Rising stimulant abuse a health risk for students

The Counseling and Mental Health Services is in the fourth floor in Arjona. They provide services in a safe and welcoming environment. (Charlotte Lao/The Daily Campus)

Abuse of study drugs such as Ritalin, Adderall and other prescription stimulants has been increasing, and can prove to have crippling effects on a student’s health when abused, according to Jonathan Beazley, who works for Counseling and Mental Health Services at the University of Connecticut.

“(Stimulant use) has been on the rise in the greater community for some time, ever since Adderall was made available in 1996 for ADHD,” Beazley, an alcohol & drug interventionist at CMHS, said. “Once the diagnosis of ADHD was found to be in young adults, and older adults as well, they too were often put on Ritalin and Adderall at that time.”

Stimulants such as Ritalin and Adderall, which are known as amphetamines, are typically prescribed to those with attention deficit disorders in order to help them focus and function in society. However, stimulants’ “focusing” abilities can make them tempting for abuse as a performance enhancer for students as a study drug, Beazley said.

The rise of ADHD diagnoses contributed to the increase in stimulant drug prescriptions, Beazley said, which led to the drug’s prevalence on college campuses.

“We have a larger number of students who are prescribed (stimulants), and it started being used as a study aid by those who were not prescribed it for ADHD,” Beazley said.

Almost two-thirds of college students have been offered prescription stimulants at some point in their undergraduate career, according to a study completed in 2012 by the Journal of American College Health. One third of college students used stimulants as a study aid by their fourth year

Dr. Charles White, head of the Department of Pharmacy Practice at UConn, weighed in his expertise on the role of stimulants as a prescription drugs, and the effects of its abuse.

“The risk of high blood pressure, stroke, heart attacks and arrhythmias are increased as is the risk of having a panic attack,” White said.

It is possible to overdose on stimulants, Beazley said, especially if the drug is snorted, smoked or injected, or used in conjunction with other drugs such as alcohol. This puts strain on the cardiovascular and respiratory system, increasing heart rate and blood pressure, and putting the user at risk for stroke, hyperthermia (overheating) and seizures, Beazley said.

Taking drugs without the advice of a doctor or pharmacist can have negative effects as well, White said, since there may be unknown drug interactions at work. Like any drug, the stimulant effect of Adderall and Ritalin run the risk of being highly addictive, White said, much like a dependence on MDMA, bath salts and other stimulants.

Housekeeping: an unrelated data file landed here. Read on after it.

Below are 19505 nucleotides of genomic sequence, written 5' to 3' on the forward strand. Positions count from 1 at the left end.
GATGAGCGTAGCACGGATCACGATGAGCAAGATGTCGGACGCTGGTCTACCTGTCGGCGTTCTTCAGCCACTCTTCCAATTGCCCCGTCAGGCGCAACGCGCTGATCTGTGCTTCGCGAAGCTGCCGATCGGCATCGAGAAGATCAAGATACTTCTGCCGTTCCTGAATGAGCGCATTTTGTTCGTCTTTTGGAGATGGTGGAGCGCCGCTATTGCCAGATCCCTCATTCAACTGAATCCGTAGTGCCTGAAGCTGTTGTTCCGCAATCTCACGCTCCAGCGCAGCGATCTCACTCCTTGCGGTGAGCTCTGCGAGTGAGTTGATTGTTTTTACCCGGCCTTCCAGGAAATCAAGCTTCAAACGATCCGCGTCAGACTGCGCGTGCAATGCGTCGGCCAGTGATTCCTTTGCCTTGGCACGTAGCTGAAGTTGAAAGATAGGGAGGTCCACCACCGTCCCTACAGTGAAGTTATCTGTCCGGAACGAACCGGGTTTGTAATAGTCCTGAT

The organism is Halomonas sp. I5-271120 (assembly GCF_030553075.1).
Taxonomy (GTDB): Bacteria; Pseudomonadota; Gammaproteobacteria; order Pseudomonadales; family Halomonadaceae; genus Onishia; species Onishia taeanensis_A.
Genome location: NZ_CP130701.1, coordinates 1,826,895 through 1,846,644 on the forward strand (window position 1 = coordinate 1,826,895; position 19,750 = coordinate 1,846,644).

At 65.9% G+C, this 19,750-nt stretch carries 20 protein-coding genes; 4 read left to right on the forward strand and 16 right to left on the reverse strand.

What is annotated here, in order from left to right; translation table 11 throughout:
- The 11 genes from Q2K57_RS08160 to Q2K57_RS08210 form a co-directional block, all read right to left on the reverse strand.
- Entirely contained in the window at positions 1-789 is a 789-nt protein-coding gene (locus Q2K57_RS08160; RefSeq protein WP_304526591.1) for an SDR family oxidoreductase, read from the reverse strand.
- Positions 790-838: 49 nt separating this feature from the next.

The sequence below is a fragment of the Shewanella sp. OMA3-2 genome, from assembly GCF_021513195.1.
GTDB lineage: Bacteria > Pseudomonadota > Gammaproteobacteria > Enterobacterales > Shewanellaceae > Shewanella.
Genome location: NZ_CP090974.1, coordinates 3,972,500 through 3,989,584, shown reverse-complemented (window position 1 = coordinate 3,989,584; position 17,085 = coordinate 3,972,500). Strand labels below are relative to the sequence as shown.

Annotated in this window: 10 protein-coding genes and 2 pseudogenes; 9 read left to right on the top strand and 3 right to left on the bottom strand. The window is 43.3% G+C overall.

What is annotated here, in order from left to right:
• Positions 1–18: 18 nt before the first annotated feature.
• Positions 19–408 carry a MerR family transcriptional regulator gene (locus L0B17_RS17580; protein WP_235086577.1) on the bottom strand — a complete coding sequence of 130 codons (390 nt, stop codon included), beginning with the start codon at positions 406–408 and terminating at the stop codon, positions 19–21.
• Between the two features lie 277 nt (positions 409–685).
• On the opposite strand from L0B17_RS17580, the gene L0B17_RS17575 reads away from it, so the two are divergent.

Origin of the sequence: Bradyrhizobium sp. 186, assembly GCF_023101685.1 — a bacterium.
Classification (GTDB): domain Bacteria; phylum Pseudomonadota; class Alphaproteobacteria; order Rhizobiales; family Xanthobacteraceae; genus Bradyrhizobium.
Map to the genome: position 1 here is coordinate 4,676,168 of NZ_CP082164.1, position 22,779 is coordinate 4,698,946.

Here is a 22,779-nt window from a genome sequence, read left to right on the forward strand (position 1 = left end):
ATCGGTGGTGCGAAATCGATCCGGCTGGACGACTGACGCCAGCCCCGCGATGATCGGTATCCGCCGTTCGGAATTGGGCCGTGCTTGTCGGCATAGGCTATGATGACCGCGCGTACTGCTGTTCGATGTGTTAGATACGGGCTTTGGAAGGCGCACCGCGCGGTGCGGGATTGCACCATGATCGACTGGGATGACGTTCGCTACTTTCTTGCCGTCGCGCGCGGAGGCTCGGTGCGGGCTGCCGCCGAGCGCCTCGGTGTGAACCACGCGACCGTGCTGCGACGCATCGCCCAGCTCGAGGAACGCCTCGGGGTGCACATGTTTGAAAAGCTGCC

“After people abuse a stimulant and the effects wear off, it causes depressant effect,” White said. “Stimulants borrow the joy from tomorrow and the next day and gives it to you now. That is why depression and suicide rates are higher when you come off it, and why some people will try to remedicate to prevent it from happening, setting up a cycle of abuse.”

Amphetamines such as Ritalin and Adderall are actually very close in chemical structure, Beazley said, to a different illegal substance: methamphetamine.

The addictive quality of stimulants lie in their ability to stimulate the neurotransmitter dopamine, Beazley said, which acts as the “motivation” chemical for the brain. People with ADHD need a higher level of dopamine stimulation to focus and remember things, Beazley said, which is why Ritalin and Adderall are prescribed. A user can become addicted to the dopamine stimulation, Beazley said.  

“With repeated abuse, and with higher doses, the brain adapts to this, and wants more and more,” Beazley said. “It begins to crave it over time.”  

Students who are addicted to stimulants will display certain signs over time, Beazley said.

“Some who is "are" abusing it... would have extra energy, irritability… their speech may be more rapid… they’re upped,” Beazley said. “If that person continues to use it, they become agitated. In extreme amounts, it can cause things like paranoia, psychotic symptoms… then that person would crash. They may sleep for a long time.”

Overall, the risk for medical complication and addiction isn’t worth it, White said, as the stimulants have had no proven effect on focus in those who do not have ADHD or other attention-deficit disorders.

“It can help people stay awake and study for a longer time but, the study quality is diminished,” White said.  “Anecdotal evidence from adolescent social media sites suggest no benefits or worse outcomes when people take the drug before a test to increase focus. People instead felt overconfident, unable to focus and irritable.”

Though Adderall and Ritalin can be taken for therapeutic purposes, that does not make them safe to use without a doctor’s direction, Beazley said.  

“It is not a benign substance,” Beazley said.

Students seeking help for addiction recovery can visit CMHS at the fourth floor of Arjona Building. If you or a loved one are struggling with addiction, contact CHMS at 860-486-4705 or visit http://counseling.uconn.edu.


Marlese Lessing is a staff writer for The Daily Campus. She can be reached via email at marlese.lessing@uconn.edu. She tweets @marlese_lessing.